The Emergence of Nations Among the Slavs
Nonetheless, it is a disservice to believe the Slavic nations had no framework for independent national identities before the collapse of the Soviet Union. Despite inconsistencies and occasional incompleteness, the Slavic Nations of Ukraine, Russia, and Belarus were largely defined before the collapse of the Soviet Union. Indeed, the Soviet Union recognized their distinct heritage in the formation of separate oblasts for these different territories. So the national project was present throughout the Soviet Union even as it pretended to submerge these different nationalities into a larger nation under the Soviet regime.
Serhii Plokhy makes sense of the development of the Slavic nations. His history works through the different incarnations of Rus’, Ruthenia, and Mucovy. His history explains why the West failed to recognize the dormant identities repressed under the Soviet Union. Slavic national identities developed under the auspices of empire. Lithuania, Poland, Austria, and the Mongols held formal political control over the Slavic regions during critical junctures of the formation of their national identities. But the size of their territories often granted significant autonomy to their region so nationhood developed alongside state formation despite the lack of formal independence.
Belarus, for example, developed a nascent sense of national identity as early as the era of the Rus’. Kiev held only formal control over Polatsk so the territory of Belarus held significant autonomy despite its political dependence on Kiev. Nonetheless, Belarus never obtained formal independence outside of a year or two following the first world war. Its culture was subsumed into a larger Slavic identity known as Ruthenia. Indeed, its most unique cultural attribute was its adherence to the Uniate faith, but the Russian Empire eventually outlawed this religion so even this distinct form of cultural identification was lost to history.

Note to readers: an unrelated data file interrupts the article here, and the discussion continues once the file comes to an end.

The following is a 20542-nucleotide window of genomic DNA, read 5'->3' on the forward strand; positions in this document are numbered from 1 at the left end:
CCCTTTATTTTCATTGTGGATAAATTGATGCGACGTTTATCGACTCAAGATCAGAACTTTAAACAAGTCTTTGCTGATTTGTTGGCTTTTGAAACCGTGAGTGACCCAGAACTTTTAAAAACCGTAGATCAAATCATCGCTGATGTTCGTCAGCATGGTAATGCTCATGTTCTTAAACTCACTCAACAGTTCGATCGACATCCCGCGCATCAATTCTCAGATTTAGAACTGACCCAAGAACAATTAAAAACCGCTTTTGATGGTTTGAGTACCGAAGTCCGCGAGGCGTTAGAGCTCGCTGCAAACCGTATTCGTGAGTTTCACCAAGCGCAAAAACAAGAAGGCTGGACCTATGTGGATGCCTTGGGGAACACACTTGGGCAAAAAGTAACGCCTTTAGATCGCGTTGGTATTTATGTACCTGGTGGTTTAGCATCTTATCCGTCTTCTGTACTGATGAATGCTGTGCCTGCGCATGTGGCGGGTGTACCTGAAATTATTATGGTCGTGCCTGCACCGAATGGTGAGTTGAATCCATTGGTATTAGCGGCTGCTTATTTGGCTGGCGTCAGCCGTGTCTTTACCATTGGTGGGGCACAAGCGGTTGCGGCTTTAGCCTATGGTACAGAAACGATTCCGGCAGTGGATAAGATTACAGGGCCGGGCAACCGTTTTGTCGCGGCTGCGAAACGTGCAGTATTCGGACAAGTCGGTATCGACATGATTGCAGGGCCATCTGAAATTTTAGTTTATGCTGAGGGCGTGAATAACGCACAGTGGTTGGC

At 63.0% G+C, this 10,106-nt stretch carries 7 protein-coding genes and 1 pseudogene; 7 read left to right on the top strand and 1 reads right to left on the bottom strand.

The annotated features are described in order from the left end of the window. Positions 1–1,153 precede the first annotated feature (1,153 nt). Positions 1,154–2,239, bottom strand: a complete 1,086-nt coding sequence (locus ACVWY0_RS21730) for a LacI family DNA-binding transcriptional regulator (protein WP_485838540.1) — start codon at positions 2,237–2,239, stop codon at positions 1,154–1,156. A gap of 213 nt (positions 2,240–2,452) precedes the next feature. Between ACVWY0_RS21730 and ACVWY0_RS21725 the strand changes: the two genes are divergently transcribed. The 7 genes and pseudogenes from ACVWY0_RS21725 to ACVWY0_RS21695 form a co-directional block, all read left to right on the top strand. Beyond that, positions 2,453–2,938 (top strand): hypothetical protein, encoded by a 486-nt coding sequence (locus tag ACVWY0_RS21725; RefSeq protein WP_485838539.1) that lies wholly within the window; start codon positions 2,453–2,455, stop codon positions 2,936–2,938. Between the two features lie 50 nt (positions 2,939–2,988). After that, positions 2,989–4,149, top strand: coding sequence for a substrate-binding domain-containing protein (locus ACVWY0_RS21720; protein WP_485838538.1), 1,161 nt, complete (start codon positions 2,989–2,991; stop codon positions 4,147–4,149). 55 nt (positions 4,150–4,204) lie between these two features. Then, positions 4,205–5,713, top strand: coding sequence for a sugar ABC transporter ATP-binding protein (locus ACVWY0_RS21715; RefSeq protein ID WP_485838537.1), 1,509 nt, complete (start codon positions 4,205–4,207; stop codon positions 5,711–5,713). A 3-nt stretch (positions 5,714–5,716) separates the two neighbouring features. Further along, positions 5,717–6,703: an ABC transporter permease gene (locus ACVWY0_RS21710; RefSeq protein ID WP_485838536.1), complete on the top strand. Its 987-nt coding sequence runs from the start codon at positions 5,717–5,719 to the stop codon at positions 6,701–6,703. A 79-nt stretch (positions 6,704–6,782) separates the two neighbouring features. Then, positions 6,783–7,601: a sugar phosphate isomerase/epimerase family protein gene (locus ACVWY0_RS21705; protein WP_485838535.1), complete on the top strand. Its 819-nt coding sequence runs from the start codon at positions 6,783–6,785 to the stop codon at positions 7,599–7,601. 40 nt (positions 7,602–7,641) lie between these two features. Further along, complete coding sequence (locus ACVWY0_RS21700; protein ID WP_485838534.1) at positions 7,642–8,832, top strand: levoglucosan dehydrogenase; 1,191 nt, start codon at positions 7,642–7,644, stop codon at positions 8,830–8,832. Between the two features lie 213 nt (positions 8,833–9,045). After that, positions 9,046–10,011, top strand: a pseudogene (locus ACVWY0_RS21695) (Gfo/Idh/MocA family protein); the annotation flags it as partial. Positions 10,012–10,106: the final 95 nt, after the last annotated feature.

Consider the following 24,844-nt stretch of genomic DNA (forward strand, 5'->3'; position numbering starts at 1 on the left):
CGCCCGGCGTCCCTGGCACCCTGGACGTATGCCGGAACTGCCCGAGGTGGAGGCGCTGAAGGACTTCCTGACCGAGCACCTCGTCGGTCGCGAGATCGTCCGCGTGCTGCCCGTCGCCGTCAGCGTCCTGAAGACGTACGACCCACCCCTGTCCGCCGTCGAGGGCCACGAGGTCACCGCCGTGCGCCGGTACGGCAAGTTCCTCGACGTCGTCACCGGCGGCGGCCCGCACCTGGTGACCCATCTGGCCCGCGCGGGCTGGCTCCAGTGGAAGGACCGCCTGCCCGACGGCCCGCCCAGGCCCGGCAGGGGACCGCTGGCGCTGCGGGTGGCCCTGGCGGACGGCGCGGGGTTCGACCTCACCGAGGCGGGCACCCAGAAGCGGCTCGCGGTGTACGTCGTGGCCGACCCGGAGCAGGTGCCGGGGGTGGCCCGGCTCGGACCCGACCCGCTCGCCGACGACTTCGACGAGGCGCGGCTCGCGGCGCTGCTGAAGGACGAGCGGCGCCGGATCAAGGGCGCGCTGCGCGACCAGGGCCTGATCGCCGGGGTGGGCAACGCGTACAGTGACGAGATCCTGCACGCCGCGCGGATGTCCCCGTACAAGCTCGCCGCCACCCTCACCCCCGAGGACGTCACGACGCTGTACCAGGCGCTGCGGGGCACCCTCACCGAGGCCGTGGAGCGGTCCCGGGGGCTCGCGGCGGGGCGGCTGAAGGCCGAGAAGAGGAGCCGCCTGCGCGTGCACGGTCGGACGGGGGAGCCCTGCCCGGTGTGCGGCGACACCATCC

Russian Empire and “Ukraine”
Russia, on the other hand, developed its own empire. Plokhy quotes Geoffrey Hosking to explain the importance of empire for Russia. Hosking writes, “Britain had an empire, but Russia was an empire – and perhaps still is.” Moreover, the Russian empire was not a conquest of the Slavic lands. Rather, it was realized through the conquest of diverse peoples and regions into a single multi-ethnic state before the ascendance of Peter the Great. The Orthodox Church strives to define Russian culture, but Russia has long found room for people of many different faiths and cultures. Muslims have always had a place in the Russian empire, because Muscovy conquered Islamic territories without any aims for conversion.
Indeed, Russia did not turn to the West until after it was already an empire. For some time it found mixed success in its aims to incorporate the Slavic peoples of modern Belarus and Ukraine. History became an avenue to legitimize its claims to the Slavic territories in Eastern Europe. In contrast, Ukraine and Belarus have drawn distinctions in their local history to justify their independence. Indeed, it is peculiar how Russian national identity strives to claim the history of another country as the source of its own origins.
The term “Ukraine” did not emerge until the nineteenth century. The region has been called Rus’ and Ruthenia. It is the home of the Cossacks. A substantial part even made up the territory of Galicia. National identities evolved over time based on religion, culture, and political allegiances. But over time it became known as Ukraine. Nonetheless, it is difficult to know whether Ukraine is another stage toward a new sense of national identity or whether its national identity has become fixed due to the process of political modernization.
Fluid Nation, Fixed State